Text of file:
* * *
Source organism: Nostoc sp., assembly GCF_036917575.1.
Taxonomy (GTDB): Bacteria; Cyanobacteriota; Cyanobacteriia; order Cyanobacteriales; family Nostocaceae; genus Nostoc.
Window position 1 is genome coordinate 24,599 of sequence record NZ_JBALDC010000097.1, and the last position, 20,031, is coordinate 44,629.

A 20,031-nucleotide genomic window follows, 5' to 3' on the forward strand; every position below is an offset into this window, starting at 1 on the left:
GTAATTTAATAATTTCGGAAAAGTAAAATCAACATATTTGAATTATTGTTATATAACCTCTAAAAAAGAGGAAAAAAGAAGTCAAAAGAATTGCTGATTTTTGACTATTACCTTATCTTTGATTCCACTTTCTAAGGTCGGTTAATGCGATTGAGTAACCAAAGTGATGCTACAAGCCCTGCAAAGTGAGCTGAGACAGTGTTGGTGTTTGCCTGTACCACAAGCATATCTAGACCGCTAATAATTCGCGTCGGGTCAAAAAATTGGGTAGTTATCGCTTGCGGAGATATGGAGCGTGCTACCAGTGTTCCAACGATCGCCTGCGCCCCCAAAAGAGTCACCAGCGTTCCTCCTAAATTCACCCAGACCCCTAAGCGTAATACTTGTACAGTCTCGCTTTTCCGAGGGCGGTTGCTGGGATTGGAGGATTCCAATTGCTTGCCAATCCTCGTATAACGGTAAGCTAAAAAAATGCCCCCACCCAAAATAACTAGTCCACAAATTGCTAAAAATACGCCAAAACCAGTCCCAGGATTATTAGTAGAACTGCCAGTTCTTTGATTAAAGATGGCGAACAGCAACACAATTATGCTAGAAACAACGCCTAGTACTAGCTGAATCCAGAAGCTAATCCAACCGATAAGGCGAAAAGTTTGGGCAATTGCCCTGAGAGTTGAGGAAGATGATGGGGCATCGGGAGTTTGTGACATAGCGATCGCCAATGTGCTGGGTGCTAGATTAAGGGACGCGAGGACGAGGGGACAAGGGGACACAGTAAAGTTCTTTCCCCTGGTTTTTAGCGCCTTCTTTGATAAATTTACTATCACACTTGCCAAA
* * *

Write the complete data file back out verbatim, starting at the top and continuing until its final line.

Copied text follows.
Source organism: Nostoc sp., assembly GCF_036917575.1.
Taxonomy (GTDB): Bacteria; Cyanobacteriota; Cyanobacteriia; order Cyanobacteriales; family Nostocaceae; genus Nostoc.
Window position 1 is genome coordinate 24,599 of sequence record NZ_JBALDC010000097.1, and the last position, 20,031, is coordinate 44,629.

A 20,031-nucleotide genomic window follows, 5' to 3' on the forward strand; every position below is an offset into this window, starting at 1 on the left:
GTAATTTAATAATTTCGGAAAAGTAAAATCAACATATTTGAATTATTGTTATATAACCTCTAAAAAAGAGGAAAAAAGAAGTCAAAAGAATTGCTGATTTTTGACTATTACCTTATCTTTGATTCCACTTTCTAAGGTCGGTTAATGCGATTGAGTAACCAAAGTGATGCTACAAGCCCTGCAAAGTGAGCTGAGACAGTGTTGGTGTTTGCCTGTACCACAAGCATATCTAGACCGCTAATAATTCGCGTCGGGTCAAAAAATTGGGTAGTTATCGCTTGCGGAGATATGGAGCGTGCTACCAGTGTTCCAACGATCGCCTGCGCCCCCAAAAGAGTCACCAGCGTTCCTCCTAAATTCACCCAGACCCCTAAGCGTAATACTTGTACAGTCTCGCTTTTCCGAGGGCGGTTGCTGGGATTGGAGGATTCCAATTGCTTGCCAATCCTCGTATAACGGTAAGCTAAAAAAATGCCCCCACCCAAAATAACTAGTCCACAAATTGCTAAAAATACGCCAAAACCAGTCCCAGGATTATTAGTAGAACTGCCAGTTCTTTGATTAAAGATGGCGAACAGCAACACAATTATGCTAGAAACAACGCCTAGTACTAGCTGAATCCAGAAGCTAATCCAACCGATAAGGCGAAAAGTTTGGGCAATTGCCCTGAGAGTTGAGGAAGATGATGGGGCATCGGGAGTTTGTGACATAGCGATCGCCAATGTGCTGGGTGCTAGATTAAGGGACGCGAGGACGAGGGGACAAGGGGACACAGTAAAGTTCTTTCCCCTGGTTTTTAGCGCCTTCTTTGATAAATTTACTATCACACTTGCCAAA